Citing Online Sources

Basic Guidance on Citing Online Sources

If the material is available in print and online forms, a reference to the print form is preferable (under the rationale that print sources are less likely to change than online sources), or you may want to give both sources.

The goals of citing online references are the same as for any citations: (1) credit the author and (2) enable the reader to find the material.

The citation should be as close as possible to the styles we use for print forms. Basically, give

  • author (if there is one),
  • title,
  • any other information (such as journal or book title or web page),
  • a date (for a bibliography/reference list, the date follows the author or, if no author, the title; for a footnote/source note, it follows the publisher inside the parentheses), and
  • the path to find the material.

Be sure to check that the path you give works.

For more information about citing online sources, see CMS 15.50–15.52 and the CMS-style citation quick guide.

Formatting Online Sources


Put the URL at the end of the main citation, preceded by a period.

Note: For website addresses cited in print, do not include “http://” in the address if it is followed by “www.” and the address works without “http://”.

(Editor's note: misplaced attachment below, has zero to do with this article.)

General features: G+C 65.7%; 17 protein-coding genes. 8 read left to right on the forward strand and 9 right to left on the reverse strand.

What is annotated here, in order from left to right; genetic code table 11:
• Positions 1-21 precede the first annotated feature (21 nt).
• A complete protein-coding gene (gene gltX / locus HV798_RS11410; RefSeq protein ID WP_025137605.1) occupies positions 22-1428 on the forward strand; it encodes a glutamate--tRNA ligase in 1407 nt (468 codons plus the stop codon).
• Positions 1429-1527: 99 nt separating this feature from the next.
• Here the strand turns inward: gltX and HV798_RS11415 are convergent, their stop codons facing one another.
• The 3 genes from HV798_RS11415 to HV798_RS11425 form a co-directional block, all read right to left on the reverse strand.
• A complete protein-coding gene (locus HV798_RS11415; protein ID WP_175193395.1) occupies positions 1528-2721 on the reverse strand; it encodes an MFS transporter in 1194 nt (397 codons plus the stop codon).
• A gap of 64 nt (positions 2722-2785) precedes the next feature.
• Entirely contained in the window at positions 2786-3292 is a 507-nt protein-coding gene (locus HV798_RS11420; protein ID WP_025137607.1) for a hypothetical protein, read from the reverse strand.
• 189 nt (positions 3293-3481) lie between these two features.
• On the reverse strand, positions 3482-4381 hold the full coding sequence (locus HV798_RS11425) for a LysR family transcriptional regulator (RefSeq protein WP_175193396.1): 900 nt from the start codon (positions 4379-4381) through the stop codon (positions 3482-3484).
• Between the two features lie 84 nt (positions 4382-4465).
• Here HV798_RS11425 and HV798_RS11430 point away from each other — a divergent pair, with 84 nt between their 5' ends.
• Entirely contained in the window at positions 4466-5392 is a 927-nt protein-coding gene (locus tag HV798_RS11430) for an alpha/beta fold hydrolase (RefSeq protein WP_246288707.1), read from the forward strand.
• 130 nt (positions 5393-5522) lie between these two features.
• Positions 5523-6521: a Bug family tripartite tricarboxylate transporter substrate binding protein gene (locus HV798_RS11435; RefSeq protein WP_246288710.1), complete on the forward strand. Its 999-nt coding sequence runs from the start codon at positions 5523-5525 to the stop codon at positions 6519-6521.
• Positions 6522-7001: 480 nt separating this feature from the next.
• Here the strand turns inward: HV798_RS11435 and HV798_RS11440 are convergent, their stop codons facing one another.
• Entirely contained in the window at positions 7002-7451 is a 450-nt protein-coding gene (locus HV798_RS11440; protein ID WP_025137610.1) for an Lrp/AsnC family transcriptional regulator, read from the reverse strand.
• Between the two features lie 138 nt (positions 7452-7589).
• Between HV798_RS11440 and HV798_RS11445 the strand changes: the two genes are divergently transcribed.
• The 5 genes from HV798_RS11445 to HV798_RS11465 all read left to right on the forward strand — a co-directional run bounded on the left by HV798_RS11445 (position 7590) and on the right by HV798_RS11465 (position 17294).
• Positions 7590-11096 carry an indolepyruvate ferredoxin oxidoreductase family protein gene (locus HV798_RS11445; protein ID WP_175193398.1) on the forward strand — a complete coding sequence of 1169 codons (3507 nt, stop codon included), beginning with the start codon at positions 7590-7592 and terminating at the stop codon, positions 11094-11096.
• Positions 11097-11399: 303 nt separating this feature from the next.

Bibliography or reference list style

Kinder, Lydenberg, Domini & Company. 1999. “Domini 400 Social Index Changes.”

Womack, Kent L. 2002. “The Sell-Side Research Problem.” Working paper.

Boni, Leslie, and Kent L. Womack. 2002. “Solving the Sell-Side Research Problem: Insights from Buy-Side Professionals.” Working paper, University of New Mexico and Tuck School of Business at Dartmouth.

Ryan, Ron. 200. “Pension Alert!” Ryan Research (December).

Source line and footnote style

J. W. Jacobson, J. A. Mulick, and A. A. Schwartz, “A History of Facilitated Communication: Science, Pseudoscience, and Antiscience: Science Working Group on Facilitated Communication,” American Psychologist, vol. 50 (1995): 750–765.

“Investing in International Small Company Stocks,” Institute for Fiduciary Education.

Robert D. Arnott, “Implications for Asset Allocation, Portfolio Management, and Future Research I” in Equity Risk Premium Forum, AIMR and TIAA-CREF.

Peter Bern, “Managing Active Tilts,” Arrowstreet Journal (Winter 2002)

Ron Ryan, “Pension Alert!” Ryan Research (December 2001).